On the eve of the title bouts that will determine the outcome of the general election in November, it seems worthwhile to add what might be considered a Pollyanna perspective to the battles for elected office near and far. To begin with, a confession: I am far more a doe-eyed optimist than a jaded cynic about politicians of all stripes.
That is not to say that I believe elected officials always do the right thing, or even do the wrong thing for the right reasons. There is no doubt that ambition, ego and, in the worst of cases, self-interest, influence those who seek and win elected office – that is true for most of us in most of our pursuits. But when examining the driving impulse that pushes people to enter the political fray, I believe it to be fundamentally one of altruism. After all, there are far more lucrative ways of applying determination, drive and high self-worth.
But for those who seek and win elected office, there is at least one bit of common ground that differentiates them from those who never do: They are, by and large, good people from all along the political spectrum who discover in themselves a desire – or a need, a strength, a calling, whatever – to put energy into shaping the future. There is no small amount of selflessness in that effort, regardless of the ideology that frames each candidate’s vision of what the future ought to hold.
That is not to say that all of those visions are equally valid, but the drive to express them is. As voters, armchair electoral critics and political curmudgeons, we would all do well to remember that behind each race are human beings who have put a great deal of themselves into an effort to serve others.
It’s just that things get complicated – exponentially so as races heat up and step from the local to the state to the national stage.
The good intentions that spurred a candidacy now must contend with the reality of what it takes to win. Money, influence, courting support, defining positions, refining them to respond to the money and influence: Each of these variables and the thousands more that define a candidacy – and, at some level, the candidate – obscures by degrees those good intentions. They get twisted, mischaracterized or lost in the scuffle.
Negative campaigning, bumbling speeches, poorly thought out positions, compromising allegiances and the increasingly contentious division between Democrats and Republicans turn candidates into caricatures of themselves, fighting an epic battle that is cast as being one of good vs. evil, with each side accusing the other of the worst depravity.
Voters begin to use the same language, assuredly conveying to one another the glowing character, personality and achievements of their guy, and the reprehensible disposition and lack of moral fiber the other guy posseses.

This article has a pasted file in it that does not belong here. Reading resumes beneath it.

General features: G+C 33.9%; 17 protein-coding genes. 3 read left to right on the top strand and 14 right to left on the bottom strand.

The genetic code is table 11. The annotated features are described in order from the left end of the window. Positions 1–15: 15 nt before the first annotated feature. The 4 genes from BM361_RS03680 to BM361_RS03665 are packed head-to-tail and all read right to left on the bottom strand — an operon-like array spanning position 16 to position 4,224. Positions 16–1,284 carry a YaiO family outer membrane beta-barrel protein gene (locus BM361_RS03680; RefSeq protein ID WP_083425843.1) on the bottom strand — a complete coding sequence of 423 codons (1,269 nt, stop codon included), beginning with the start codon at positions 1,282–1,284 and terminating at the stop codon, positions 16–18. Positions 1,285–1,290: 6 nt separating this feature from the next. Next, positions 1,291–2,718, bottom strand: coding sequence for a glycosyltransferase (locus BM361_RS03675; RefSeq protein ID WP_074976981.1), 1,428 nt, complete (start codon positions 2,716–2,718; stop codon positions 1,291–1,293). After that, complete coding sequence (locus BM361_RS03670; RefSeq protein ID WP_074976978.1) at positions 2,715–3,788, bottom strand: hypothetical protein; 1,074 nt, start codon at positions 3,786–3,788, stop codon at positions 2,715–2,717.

This is hardly the stuff upon which a positive future is built, and it should not shock us that from such campaigns flow a policymaking climate that is absent unicorns, rainbows and high-fives. It is a miracle these people even speak to one another, after the team blood sport of election season, and with the next one just around the corner.
So as we enter the final quarter of the 2012 election showdown, I want to thank all of the candidates who have put their convictions on the line – regardless of what those convictions are. Ideology aside, Kellie Hotter, Harry Baxstrom, Gwen Lachelt and Julie Westendorff all deserve respect and recognition for the effort it takes to run for county commissioner, subjecting themselves to criticism, mud-slinging and mischaracterization of intentions – all from neighbors and even friends.
Mike McLachlan and Rep. J. Paul Brown are to be similarly commended for their commitment to advocating for our hidden corner of the state in the Colorado Legislature – at no small cost to themselves.
Rep. Scott Tipton and Sal Pace, too, show a deep dedication to the 3rd Congressional District, a geographically broad and demographically diverse region that both men love deeply.
And President Barack Obama and former Gov. Mitt Romney, whatever can be said about their respective political positions – and there is much – can only be willing to subject themselves to the insanity of a presidential election because of a profound care for the country they seek to lead.
OK, now that’s enough. The rose-colored glasses are coming off, and future election-related columns will consider the merits of candidates’ agendas. After all, good intentions do not necessarily prevent widespread harm when they produce ill-conceived policy, nor do they excuse reprehensible behavior, statements or positions. But for placing themselves under the microscope for such dissection and criticism, all candidates for office deserve respect.
Megan Graham is a Herald editorial writer and policy analyst. Reach her at email@example.com.